A recent string of data shows that the United States economy is quickly recovering from what will likely be described as an insignificant quarterly contraction. A slack in the labor market is continuing to be absorbed. Average hourly earnings, employer costs for compensations, and employee cost indices describe that upwards pressure on labor costs is being experienced.
This trend is also paired with increases in consumer consumption. Americans spent a lot of time shopping in October and November, but stayed at home December through February. Retail sales fell 0.7 percent during these months, though the decline is also attributed to prices. However, in March sales rose by 1.1 percent, the most in a year. March is not generally regarded as a period where retail sales perform well.
Now sales are expected to continue this trend throughout the rest of the year and feed into the seasonal bump during the holidays. The component that is used for these GDP calculations excludes cars, building materials, and gasoline.
Will the Rise Be Enough?
If the United States’ retail sales are expected to grow and strengthen, it may not be enough for the dollar to recover and compete with the European currencies. There is a more powerful dynamic at work in Eastern countries.
Germany continues to trade confidently and heavily, despite the position adjustment not running its course. Instead of trying to calm the market down, President Mario Draghi of the European Central Bank told the community to get used to the uncertainty, and embraced the backed-up yield as a healthy development after the market indulged for such a long period of time. That level of confidence in the stock trade is not evident in the United States.
Trends in the Foreign Currency
The euro and sterling are moving closer to the value of the dollar. The euro is now valued at $1.1220. If the value reaches $1.118, that means United States retail is having a significant effect on the dollar. Sterling is valued at $1.5380, significantly higher than the U.S. dollar, but not too far out of reach if retail trends continue in the same fashion.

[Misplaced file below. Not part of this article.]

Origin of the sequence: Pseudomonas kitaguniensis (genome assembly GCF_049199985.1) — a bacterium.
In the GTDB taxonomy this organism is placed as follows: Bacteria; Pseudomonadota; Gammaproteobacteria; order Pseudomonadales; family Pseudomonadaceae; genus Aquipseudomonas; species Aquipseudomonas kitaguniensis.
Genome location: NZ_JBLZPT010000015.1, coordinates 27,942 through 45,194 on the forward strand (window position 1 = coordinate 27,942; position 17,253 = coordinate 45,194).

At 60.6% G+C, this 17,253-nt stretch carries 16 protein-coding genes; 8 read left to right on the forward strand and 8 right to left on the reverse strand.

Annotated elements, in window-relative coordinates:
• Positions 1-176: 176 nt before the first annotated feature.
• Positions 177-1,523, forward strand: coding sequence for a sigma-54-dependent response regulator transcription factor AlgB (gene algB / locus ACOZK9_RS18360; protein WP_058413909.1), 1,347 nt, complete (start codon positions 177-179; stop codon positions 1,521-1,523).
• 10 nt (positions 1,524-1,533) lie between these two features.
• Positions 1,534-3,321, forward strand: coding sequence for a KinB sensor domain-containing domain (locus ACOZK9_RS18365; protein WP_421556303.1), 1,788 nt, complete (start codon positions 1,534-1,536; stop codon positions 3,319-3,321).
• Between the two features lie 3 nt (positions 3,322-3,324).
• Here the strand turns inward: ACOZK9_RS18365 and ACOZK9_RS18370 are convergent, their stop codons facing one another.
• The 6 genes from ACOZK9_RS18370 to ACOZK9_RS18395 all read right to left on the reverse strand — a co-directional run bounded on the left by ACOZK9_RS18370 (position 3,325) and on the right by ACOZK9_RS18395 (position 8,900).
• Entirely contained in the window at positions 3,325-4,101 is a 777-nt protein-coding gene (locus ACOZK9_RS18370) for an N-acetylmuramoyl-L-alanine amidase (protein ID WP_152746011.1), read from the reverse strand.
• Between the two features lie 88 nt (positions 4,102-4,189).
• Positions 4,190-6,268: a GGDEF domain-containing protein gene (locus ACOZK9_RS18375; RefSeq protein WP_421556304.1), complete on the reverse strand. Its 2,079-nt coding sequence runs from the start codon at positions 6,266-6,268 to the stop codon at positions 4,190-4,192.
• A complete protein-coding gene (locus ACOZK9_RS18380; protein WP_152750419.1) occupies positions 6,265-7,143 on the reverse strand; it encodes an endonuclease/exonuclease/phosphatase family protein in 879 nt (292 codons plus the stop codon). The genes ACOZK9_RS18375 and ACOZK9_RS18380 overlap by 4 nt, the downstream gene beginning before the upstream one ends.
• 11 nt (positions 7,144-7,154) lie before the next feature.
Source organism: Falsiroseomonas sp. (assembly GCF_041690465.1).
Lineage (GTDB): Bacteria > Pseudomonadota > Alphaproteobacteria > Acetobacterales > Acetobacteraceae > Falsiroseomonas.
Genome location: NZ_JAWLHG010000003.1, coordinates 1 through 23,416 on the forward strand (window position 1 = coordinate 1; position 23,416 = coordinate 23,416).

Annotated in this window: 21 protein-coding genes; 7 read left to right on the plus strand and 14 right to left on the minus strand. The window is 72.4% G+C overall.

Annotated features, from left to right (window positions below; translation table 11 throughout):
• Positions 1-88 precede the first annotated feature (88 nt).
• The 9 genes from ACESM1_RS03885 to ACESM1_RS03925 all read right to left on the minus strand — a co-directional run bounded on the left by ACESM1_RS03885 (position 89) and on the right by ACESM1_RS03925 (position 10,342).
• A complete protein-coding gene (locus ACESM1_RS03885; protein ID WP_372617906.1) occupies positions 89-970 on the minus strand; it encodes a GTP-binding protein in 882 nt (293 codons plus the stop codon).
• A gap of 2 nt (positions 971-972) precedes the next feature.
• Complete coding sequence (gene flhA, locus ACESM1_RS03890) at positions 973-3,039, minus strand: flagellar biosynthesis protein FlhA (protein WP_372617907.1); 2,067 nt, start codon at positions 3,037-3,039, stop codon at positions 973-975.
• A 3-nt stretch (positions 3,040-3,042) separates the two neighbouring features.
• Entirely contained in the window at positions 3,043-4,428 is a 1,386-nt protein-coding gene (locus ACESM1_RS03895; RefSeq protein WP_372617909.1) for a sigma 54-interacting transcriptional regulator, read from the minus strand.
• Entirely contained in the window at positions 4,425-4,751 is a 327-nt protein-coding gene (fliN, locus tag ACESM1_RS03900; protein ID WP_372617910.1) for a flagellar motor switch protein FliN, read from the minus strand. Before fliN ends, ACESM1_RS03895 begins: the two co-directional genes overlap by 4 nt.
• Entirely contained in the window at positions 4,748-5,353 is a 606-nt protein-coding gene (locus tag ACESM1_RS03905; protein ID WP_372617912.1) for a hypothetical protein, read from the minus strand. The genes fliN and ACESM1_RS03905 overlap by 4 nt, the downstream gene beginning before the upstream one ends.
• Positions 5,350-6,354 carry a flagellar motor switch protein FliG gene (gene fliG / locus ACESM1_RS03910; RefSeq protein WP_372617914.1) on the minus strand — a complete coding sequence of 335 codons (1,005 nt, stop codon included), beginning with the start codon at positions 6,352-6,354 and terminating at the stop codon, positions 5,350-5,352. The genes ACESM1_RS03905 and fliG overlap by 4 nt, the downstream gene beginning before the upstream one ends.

The dollar fell to JPY122.50 a few weeks ago, and Asia gathered it up very quickly. Europe extended the recovery of the dollar a little, as well. The next objective is near JPY124.5 and JPY124.55. The United States government seems to be making a more concerted effort to create distance from the Bank of Japan governor’s summation.
Separately, but also correlated to the recovery of U.S. currency, the Nikkei gathered nearly 1.7 percent to offset losses seen in recent months. The rally was also sufficient to close the gap created in the beginning of the year.
The New Zealand dollar has been demolished. It is off 2.7 percent, which is one of the biggest single-day declines in financial history. This occurred because of the central bank’s 25 BP rate-cut, and foreign investors are anticipating another cut. The central bank also cited small inflation influence and weaker demand in the later months. The Kiwi also dropped below seven cents, setting new multi-year lows.
These sharp losses also weighed on the Australian dollar, despite a strong employment report. The country created 42 thousand jobs in May, over two times more than the Bloomberg consensus expected. There were various factors that contributed to the devaluing of the Australian dollar. The monthly job report became more volatile and less helpful in anticipating the central bank’s reaction. Consumer inflation expectations slipped to three percent, from four.
Although China reported data that was largely in line with expectations (retail sales at ten percent in May and industrial output at six), it did not influence the perception that business policy relaxation has not been effective. Regular asset investment slowed down from 11 percent to 12. The China dollar currencies are tarred with the same brush that is weighing on many of the commodity producers in the emerging market today.
Although there seems to be little concrete evidence, the trends coming from Greece seem to be more promising. Greek investors have grown, and the local investing market is up seven percent. This is extremely remarkable, given Standard & Poor’s decision to cut its sovereign rating to CCC as a response to bundle payments to the International Monetary Fund this month.
What Does This Mean for the US Dollar?
Educational resources like purefinancialacademy.com describe the world market and U.S. market as inseparable. With the United States being a leader in the development of technology and products, ultimately losses seen domestically are evident throughout all other countries. However, given the information on foreign currency, it seems the opposite is not true, and that only retail sales in the U.S. significantly contribute to the value of the U.S. dollar. This is good news, considering the trend.